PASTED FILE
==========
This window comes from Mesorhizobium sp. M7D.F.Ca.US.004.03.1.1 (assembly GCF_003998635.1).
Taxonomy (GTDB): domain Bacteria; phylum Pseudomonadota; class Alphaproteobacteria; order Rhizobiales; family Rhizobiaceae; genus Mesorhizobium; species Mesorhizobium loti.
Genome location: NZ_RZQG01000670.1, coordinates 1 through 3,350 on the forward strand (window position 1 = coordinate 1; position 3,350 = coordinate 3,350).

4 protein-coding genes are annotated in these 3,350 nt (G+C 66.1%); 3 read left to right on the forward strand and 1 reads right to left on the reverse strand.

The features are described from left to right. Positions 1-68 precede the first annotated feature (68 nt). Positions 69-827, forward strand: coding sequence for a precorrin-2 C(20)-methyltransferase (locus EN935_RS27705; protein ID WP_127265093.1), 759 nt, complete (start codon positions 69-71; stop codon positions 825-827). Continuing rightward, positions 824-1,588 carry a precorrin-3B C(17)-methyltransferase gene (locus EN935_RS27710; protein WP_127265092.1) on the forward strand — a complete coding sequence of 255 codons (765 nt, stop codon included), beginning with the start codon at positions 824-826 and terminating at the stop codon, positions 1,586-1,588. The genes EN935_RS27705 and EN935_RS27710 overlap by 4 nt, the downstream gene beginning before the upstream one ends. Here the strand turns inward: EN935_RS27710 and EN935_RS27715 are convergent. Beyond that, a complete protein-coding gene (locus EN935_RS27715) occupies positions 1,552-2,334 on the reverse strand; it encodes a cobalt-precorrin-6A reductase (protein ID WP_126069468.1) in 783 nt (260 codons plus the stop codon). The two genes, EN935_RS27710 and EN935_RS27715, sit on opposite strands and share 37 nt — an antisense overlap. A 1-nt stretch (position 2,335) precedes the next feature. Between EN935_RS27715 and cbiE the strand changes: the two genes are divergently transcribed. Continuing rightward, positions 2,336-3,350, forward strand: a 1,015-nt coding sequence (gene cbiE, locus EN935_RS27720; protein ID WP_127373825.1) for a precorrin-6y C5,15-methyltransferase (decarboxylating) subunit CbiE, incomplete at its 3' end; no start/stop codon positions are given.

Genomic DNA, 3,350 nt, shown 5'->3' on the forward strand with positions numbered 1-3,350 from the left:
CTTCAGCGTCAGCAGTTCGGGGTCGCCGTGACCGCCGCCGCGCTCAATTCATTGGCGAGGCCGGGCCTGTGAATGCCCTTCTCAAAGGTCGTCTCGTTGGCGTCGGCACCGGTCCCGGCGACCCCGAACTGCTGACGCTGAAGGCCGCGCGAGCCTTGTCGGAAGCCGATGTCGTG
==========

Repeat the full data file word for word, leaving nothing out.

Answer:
This window comes from Mesorhizobium sp. M7D.F.Ca.US.004.03.1.1 (assembly GCF_003998635.1).
Taxonomy (GTDB): domain Bacteria; phylum Pseudomonadota; class Alphaproteobacteria; order Rhizobiales; family Rhizobiaceae; genus Mesorhizobium; species Mesorhizobium loti.
Genome location: NZ_RZQG01000670.1, coordinates 1 through 3,350 on the forward strand (window position 1 = coordinate 1; position 3,350 = coordinate 3,350).

4 protein-coding genes are annotated in these 3,350 nt (G+C 66.1%); 3 read left to right on the forward strand and 1 reads right to left on the reverse strand.

The features are described from left to right. Positions 1-68 precede the first annotated feature (68 nt). Positions 69-827, forward strand: coding sequence for a precorrin-2 C(20)-methyltransferase (locus EN935_RS27705; protein ID WP_127265093.1), 759 nt, complete (start codon positions 69-71; stop codon positions 825-827). Continuing rightward, positions 824-1,588 carry a precorrin-3B C(17)-methyltransferase gene (locus EN935_RS27710; protein WP_127265092.1) on the forward strand — a complete coding sequence of 255 codons (765 nt, stop codon included), beginning with the start codon at positions 824-826 and terminating at the stop codon, positions 1,586-1,588. The genes EN935_RS27705 and EN935_RS27710 overlap by 4 nt, the downstream gene beginning before the upstream one ends. Here the strand turns inward: EN935_RS27710 and EN935_RS27715 are convergent. Beyond that, a complete protein-coding gene (locus EN935_RS27715) occupies positions 1,552-2,334 on the reverse strand; it encodes a cobalt-precorrin-6A reductase (protein ID WP_126069468.1) in 783 nt (260 codons plus the stop codon). The two genes, EN935_RS27710 and EN935_RS27715, sit on opposite strands and share 37 nt — an antisense overlap. A 1-nt stretch (position 2,335) precedes the next feature. Between EN935_RS27715 and cbiE the strand changes: the two genes are divergently transcribed. Continuing rightward, positions 2,336-3,350, forward strand: a 1,015-nt coding sequence (gene cbiE, locus EN935_RS27720; protein ID WP_127373825.1) for a precorrin-6y C5,15-methyltransferase (decarboxylating) subunit CbiE, incomplete at its 3' end; no start/stop codon positions are given.

Genomic DNA, 3,350 nt, shown 5'->3' on the forward strand with positions numbered 1-3,350 from the left:
CTTCAGCGTCAGCAGTTCGGGGTCGCCGTGACCGCCGCCGCGCTCAATTCATTGGCGAGGCCGGGCCTGTGAATGCCCTTCTCAAAGGTCGTCTCGTTGGCGTCGGCACCGGTCCCGGCGACCCCGAACTGCTGACGCTGAAGGCCGCGCGAGCCTTGTCGGAAGCCGATGTCGTG